In the presence of constant and painful reminders of the deep roots of racism in our country, we, the U.S. Federation of the Sisters of St. Joseph join with the Leadership Conference of Women Religious (LCWR) in committing to the critical work of creating communion, examining the root causes of injustice and our own complicity, and purging ourselves, our communities and our country of the sin of racism and its destructive effects. ¶ Following in the footsteps of Jesus, we commit ourselves to examine the root causes of injustice, particularly racism, and our own complicity as congregations, and to work to effect systemic change as we struggle to ensure immigrant rights, promote non-violence and protect Earth and its biosphere. ¶ We pledge prayer, education, and advocacy and commit to using our collective voice, resources, and power in collaboration with others to establish justice, which reflects God’s abundant love and desire that all may have life.
Sisters of Earth was founded in 1994 by several Catholic Sisters from the U.S. and Canada, who were engaged in exploring the new cosmology and implications for this emerging worldview. Sisters of Earth is an informal network of women who share a deep concern for the ecological and spiritual crises of our times and who wish to support one another in work toward healing the human spirit and restoring Earth’s life support systems. We are teachers, gardeners, artists, writers, administrators, workshop and retreat presenters, mothers, contemplatives, and activists in North America, South America, Europe, Australia, New Zealand, and beyond. This network of sharing and support is open to all women whose life and work would identify them as Sisters of Earth. We hold a general meeting every two years in different parts of the USA.
This July, Sisters of Earth met in Cincinnati at Mount St. Joseph University. Representing Carondelet were associates and Sisters from most of our provinces. The theme for the 2018 conference was “Sharing the Wisdom, Shaping the Dream: Creating the Future We Want.” Throughout the conference, we together explored this theme through prayer, ritual, conferences, workshops, conversations, and pop-ups. Pop-ups were five- to ten-minute presentations that gave attendees a chance to share examples from their work/ministry/lifestyle of Active Hope.
Those of us from Carondelet would like to share with you our own pop-ups in the context of our takeaways from the conference experience. Some of our takeaways are connected to specific conferences and moments within the Sisters of Earth 2018 Conference. Other reflections/concerns are takeaways that are located in the context of our preparation for Chapter in 2019.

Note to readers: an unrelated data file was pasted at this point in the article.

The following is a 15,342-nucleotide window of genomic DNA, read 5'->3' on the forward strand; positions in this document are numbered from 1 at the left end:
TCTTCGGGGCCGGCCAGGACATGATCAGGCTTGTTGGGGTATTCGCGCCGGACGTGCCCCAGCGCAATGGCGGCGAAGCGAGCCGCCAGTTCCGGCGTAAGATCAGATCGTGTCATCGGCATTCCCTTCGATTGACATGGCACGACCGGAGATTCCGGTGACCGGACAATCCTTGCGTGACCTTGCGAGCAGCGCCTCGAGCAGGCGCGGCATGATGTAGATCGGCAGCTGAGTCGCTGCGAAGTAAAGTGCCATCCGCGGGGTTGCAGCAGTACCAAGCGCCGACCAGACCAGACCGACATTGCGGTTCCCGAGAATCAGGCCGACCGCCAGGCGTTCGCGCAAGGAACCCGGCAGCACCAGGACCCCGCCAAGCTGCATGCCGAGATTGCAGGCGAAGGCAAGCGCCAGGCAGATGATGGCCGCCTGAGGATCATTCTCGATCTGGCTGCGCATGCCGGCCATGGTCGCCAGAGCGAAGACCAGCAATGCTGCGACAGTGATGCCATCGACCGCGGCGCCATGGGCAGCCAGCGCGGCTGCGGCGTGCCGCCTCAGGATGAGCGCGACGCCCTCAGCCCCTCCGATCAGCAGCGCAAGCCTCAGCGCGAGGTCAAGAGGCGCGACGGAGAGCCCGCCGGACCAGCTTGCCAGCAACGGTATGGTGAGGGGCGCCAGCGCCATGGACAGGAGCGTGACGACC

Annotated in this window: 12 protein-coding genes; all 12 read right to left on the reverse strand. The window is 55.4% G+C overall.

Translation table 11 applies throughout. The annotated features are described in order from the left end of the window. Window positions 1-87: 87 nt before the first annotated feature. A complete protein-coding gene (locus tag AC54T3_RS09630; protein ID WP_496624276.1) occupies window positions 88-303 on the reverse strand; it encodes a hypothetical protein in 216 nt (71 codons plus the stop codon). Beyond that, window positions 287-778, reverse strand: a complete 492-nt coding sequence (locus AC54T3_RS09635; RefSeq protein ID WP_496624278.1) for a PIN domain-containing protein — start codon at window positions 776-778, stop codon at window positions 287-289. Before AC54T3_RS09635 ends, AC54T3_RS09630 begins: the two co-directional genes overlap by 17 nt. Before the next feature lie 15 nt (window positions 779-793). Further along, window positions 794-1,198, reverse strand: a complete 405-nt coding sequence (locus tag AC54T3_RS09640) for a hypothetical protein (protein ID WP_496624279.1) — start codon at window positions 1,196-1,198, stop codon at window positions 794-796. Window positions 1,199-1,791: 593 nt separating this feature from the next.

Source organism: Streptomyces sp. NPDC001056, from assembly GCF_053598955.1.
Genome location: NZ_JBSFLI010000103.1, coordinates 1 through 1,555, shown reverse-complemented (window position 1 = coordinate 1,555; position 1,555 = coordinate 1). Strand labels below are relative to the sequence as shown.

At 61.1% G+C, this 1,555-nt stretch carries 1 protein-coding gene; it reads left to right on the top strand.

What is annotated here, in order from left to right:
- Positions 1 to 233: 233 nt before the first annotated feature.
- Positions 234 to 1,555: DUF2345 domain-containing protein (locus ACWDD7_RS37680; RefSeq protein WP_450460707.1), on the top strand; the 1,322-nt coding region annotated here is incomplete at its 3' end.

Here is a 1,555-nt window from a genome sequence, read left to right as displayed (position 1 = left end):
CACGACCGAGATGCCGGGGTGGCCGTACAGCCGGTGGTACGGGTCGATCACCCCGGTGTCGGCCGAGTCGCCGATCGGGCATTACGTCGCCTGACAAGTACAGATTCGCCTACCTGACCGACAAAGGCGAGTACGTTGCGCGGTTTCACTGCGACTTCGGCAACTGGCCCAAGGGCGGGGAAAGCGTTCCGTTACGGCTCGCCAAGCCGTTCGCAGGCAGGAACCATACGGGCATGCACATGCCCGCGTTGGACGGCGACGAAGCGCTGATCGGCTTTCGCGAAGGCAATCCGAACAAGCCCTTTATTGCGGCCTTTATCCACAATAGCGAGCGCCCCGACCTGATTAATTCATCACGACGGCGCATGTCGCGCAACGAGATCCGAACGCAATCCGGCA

This was my first time attending the SOE Conference. My most significant learnings, came from the “pop-ups” They were full of examples of various communities living out their relationship with the entire Earth Community. I began to see ways forward for all of us that would impact the Earth Community in a positive way. Some ideas shared were:
I would be glad to have conversation about any of these topics.
The main points that struck me at SOE as relating to the idea of Earth as context were the following:
Life on Earth has been successful in adapting to change for about four billion years, why not use some of her strategies? One way to do this would be to use, in Gloria Garcia, IHM’s terms, bio-mimicry or bio-emulation, using life’s strategies. Principles involved in doing this include interdependence and valuing diversity for health of the whole.
So some questions for us as we adapt to change might include:
“What you can plan is too small for you to live.” -David Whyte, What To Remember When Waking
The best part of this conference for me was the reconnecting with sisters from all over the globe who are actively trying to live in an Earth-sustainable way within unjust social and economic systems that affect Earth’s ability to renew life. It is hard to remain counter-cultural and challenging to keep aware of my own choices. Reconnecting with the Sisters of Earth is like a shot in the arm to continue responding to our Acts of Chapter question: “How will this action affect the whole Earth community?”
A very powerful experience of the SOE conference was the “hybrid” presentation of Awakening the Dreamer. The process of beginning in gratitude (Who are we?), moving to our pain (Where are we?), seeing with new eyes (How did we get here?) and going forth (Where do we go from here?) deepened my awareness and called me to active hope. I felt these questions echoing within me as a way to reflect and to live more authentically in my personal life, and also in my ministry and community circles. There is an urgency to question the long-held assumptions of church, country, and community. There is an urgency to live the challenges of “inter-being” and to truly be in communion with the Earth family. The SOE conference was a gift and a privilege!